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    Republican U.S. presidential nominee Donald Trump speaks with former New York mayor Rudy Giuliani (File)

    Democrats Cheer Amid Speculation That Trump May Plead the Fifth in Russia Probe

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    Trump attorney Rudy Giuliani's statement that the president might assert his constitutional right against self-incrimination in the FBI probe into the Trump campaign's alleged collusion with Russia during the 2016 presidential election has prompted Trump's opponents to brand the president guilty.

    Speaking to ABC's This Week host George Stephanopoulos on Sunday, Giuliani said that the president has no obligation to cooperate with special counsel Robert Meuller's probe. 

    "Well, we don't have to. He's the president of the United States. We can assert the same privileges other presidents have," he said. Giuliani added that he would advise against a sit down with Meuller, despite Trump's openness to the idea. "I've got a client who wants to testify…I hope we get a chance to tell him the risk he's taking."

    Asked whether Trump could plead the Fifth Amendment, his constitutionally guaranteed right to decline answering questions which might incriminate him, Giuliani said he couldn't be sure. "How could I ever be confident of that?" he said.

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    Giuliani's remarks clash with Trump's earlier statement on the campaign trail against Democratic staffers who invoked their right to plead the Fifth during the Congressional investigation into Democratic nominee Hillary Clinton's illegal use of a private email server. "The mob takes the Fifth Amendment. If you're innocent, why are you taking the Fifth Amendment?" Trump asked at the time.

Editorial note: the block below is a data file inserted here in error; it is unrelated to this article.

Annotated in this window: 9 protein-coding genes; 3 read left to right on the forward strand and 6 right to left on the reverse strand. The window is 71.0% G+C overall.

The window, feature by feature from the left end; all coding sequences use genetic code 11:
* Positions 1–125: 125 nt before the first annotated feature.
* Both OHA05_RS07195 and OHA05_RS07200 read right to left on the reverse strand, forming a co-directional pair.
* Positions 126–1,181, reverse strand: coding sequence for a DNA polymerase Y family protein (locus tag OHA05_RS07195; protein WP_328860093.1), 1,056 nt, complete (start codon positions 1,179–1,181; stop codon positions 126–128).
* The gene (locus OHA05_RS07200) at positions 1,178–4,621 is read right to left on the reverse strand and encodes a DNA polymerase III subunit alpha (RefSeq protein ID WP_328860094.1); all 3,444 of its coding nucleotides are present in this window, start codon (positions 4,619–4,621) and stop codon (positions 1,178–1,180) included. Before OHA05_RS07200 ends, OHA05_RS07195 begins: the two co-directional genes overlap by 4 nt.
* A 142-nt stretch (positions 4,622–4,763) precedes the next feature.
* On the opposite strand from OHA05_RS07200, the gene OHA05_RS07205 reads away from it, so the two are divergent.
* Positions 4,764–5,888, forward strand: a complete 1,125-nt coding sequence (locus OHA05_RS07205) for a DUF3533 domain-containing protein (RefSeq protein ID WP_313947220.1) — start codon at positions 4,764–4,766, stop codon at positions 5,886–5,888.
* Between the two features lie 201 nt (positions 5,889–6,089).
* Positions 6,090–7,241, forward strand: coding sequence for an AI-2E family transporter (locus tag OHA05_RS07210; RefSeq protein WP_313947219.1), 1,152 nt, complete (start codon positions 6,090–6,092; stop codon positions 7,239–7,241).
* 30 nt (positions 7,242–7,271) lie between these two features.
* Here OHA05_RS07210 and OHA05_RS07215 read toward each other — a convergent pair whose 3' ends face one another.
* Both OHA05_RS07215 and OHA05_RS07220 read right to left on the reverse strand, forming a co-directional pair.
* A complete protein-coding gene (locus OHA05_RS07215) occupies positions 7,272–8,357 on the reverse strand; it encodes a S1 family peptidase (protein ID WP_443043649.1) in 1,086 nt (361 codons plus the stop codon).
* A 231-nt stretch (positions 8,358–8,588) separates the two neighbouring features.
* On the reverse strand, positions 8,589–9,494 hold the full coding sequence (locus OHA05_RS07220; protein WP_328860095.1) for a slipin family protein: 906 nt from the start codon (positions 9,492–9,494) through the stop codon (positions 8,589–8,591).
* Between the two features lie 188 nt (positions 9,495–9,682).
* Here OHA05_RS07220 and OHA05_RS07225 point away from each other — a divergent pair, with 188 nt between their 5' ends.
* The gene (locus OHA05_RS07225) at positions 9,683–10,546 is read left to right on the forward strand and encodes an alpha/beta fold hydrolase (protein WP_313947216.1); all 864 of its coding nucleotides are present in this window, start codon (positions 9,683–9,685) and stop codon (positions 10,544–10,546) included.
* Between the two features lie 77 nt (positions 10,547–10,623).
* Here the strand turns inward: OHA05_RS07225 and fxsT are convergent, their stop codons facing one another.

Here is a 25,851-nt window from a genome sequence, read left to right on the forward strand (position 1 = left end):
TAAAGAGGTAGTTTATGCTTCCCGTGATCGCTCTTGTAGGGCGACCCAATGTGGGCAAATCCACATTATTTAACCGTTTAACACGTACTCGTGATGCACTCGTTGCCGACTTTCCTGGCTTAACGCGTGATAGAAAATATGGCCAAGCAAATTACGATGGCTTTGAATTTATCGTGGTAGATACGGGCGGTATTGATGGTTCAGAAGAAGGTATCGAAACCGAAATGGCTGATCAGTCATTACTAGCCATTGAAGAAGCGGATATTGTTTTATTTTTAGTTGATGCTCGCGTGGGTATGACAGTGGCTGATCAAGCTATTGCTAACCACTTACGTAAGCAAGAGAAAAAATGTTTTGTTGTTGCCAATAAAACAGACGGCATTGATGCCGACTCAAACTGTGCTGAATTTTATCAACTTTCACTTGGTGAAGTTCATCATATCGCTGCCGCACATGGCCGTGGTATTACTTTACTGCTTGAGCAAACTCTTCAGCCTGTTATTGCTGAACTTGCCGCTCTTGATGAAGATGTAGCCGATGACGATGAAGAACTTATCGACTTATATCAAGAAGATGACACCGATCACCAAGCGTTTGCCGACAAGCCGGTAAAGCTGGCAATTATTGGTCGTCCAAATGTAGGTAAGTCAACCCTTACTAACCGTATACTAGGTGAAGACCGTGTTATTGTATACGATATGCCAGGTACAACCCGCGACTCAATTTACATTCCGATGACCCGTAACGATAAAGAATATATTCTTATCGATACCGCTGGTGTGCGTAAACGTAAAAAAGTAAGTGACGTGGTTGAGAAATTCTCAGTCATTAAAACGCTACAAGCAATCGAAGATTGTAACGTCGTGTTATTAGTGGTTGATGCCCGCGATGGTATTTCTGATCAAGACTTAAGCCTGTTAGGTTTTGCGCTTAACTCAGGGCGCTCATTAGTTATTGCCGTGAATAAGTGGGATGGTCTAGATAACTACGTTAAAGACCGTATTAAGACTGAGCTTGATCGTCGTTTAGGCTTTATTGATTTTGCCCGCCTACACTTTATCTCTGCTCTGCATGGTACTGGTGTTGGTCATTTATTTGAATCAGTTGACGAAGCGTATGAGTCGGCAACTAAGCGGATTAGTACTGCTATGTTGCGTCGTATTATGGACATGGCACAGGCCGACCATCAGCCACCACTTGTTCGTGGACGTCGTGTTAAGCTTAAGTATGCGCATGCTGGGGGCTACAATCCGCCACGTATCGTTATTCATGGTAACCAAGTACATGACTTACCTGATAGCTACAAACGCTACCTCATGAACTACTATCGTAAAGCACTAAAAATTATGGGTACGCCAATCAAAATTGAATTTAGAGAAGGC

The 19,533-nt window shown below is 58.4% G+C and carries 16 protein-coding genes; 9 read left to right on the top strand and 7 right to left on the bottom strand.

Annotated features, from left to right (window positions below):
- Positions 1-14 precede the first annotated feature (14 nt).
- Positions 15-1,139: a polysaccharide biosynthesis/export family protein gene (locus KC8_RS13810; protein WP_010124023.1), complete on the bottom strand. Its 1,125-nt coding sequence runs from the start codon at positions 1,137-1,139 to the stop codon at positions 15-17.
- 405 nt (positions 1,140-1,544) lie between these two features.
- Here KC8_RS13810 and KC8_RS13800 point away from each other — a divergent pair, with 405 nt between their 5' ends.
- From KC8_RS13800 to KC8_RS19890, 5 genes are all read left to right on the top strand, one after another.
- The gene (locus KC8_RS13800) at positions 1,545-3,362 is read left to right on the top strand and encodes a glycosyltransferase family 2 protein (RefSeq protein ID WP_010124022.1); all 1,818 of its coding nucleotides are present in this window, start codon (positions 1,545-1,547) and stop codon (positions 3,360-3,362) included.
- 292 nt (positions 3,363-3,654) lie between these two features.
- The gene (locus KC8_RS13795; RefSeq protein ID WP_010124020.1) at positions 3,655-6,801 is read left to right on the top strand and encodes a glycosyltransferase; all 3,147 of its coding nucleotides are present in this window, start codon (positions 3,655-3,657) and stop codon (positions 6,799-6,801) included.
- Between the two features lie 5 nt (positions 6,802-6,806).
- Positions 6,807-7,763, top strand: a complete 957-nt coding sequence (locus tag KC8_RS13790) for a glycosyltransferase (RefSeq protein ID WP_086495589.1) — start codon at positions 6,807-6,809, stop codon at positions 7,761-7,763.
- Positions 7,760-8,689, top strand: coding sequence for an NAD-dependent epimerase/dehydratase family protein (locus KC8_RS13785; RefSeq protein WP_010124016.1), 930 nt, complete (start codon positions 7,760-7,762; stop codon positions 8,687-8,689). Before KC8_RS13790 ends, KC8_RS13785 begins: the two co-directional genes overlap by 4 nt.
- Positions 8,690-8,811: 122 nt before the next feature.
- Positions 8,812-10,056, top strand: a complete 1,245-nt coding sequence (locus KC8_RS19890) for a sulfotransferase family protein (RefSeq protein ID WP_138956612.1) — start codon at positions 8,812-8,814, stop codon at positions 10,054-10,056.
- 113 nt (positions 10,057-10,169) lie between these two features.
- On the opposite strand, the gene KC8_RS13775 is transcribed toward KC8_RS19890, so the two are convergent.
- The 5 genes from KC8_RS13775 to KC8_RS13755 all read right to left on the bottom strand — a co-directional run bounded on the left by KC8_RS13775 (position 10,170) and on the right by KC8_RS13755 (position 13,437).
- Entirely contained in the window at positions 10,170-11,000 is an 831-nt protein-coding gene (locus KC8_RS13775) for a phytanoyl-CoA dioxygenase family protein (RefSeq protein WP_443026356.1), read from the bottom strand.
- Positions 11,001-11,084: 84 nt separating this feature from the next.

Giuliani's remarks instantly prompted Trump's opponents to throw his words back at him.

    Giuliani, who became Trump's lawyer last month, added to the president's troubles this week when he implied that the president had repaid former lawyer Michael Cohen's $130,000 in hush money to porn star Stormy Daniels, with whom Trump is alleged to have had an affair. The former New York City mayor's tendency to put his foot in his mouth prompted some Twitter users to question his "lawyering" skills.

    Trump has called claims that he colluded with Russia a "witch hunt." Earlier this year, a House Intelligence Committee investigation concluded that it had not found any evidence to suggest that the presidential candidate had colluded with Russia. It did allege however that Moscow attempted to influence the vote through cyberattacks and by seeking to influence social media users. Russian officials have brushed aside claims of 'meddling', calling the charges "absurd" and pointing to a lack of evidence.


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